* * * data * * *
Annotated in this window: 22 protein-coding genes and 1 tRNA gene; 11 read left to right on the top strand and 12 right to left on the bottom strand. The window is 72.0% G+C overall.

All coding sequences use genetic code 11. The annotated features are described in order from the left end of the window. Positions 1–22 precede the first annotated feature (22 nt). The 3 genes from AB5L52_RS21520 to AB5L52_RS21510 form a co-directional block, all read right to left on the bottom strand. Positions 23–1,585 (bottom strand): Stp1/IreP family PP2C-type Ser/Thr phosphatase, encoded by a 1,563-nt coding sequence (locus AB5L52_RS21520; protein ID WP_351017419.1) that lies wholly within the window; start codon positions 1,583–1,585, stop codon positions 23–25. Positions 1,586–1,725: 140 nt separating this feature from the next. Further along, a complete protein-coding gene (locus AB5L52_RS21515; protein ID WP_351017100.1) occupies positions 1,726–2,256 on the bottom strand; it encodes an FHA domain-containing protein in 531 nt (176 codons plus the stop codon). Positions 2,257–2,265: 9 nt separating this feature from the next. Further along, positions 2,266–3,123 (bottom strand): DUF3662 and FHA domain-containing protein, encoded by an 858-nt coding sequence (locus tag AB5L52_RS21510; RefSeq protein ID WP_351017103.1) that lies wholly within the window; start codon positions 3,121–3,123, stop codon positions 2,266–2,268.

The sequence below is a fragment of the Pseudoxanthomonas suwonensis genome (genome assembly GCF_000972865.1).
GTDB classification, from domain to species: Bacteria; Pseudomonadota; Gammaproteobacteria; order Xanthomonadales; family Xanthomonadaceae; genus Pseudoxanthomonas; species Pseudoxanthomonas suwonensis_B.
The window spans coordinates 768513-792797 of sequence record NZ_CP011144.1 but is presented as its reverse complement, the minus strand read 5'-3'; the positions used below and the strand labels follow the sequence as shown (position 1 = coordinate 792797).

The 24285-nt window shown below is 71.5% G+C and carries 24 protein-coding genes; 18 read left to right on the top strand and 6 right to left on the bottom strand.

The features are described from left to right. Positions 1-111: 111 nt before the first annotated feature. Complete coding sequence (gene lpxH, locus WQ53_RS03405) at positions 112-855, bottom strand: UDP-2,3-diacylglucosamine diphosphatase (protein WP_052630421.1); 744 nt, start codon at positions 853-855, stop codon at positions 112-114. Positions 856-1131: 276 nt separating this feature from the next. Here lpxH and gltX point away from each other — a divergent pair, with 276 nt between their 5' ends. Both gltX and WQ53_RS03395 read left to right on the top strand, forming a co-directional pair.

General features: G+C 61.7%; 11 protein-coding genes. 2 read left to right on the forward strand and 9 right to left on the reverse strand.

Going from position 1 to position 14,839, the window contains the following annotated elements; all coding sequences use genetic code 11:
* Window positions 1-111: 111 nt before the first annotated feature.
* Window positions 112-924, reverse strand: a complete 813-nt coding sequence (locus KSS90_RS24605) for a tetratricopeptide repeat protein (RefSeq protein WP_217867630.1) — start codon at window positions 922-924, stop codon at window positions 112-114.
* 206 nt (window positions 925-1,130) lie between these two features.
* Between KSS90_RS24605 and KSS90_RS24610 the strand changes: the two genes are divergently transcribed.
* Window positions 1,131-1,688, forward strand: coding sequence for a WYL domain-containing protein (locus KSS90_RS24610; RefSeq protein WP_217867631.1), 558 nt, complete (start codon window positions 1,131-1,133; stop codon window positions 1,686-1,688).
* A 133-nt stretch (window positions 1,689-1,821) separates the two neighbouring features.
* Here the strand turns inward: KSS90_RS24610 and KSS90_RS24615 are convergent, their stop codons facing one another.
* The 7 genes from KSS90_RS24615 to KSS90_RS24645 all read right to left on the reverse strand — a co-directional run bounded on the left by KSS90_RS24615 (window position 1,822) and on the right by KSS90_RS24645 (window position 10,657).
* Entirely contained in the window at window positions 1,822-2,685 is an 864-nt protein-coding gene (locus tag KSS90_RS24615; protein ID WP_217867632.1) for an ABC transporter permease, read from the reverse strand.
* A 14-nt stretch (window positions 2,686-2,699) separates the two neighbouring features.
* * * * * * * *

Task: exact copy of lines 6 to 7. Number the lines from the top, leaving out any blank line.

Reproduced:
The 24285-nt window shown below is 71.5% G+C and carries 24 protein-coding genes; 18 read left to right on the top strand and 6 right to left on the bottom strand.

The features are described from left to right. Positions 1-111: 111 nt before the first annotated feature. Complete coding sequence (gene lpxH, locus WQ53_RS03405) at positions 112-855, bottom strand: UDP-2,3-diacylglucosamine diphosphatase (protein WP_052630421.1); 744 nt, start codon at positions 853-855, stop codon at positions 112-114. Positions 856-1131: 276 nt separating this feature from the next. Here lpxH and gltX point away from each other — a divergent pair, with 276 nt between their 5' ends. Both gltX and WQ53_RS03395 read left to right on the top strand, forming a co-directional pair.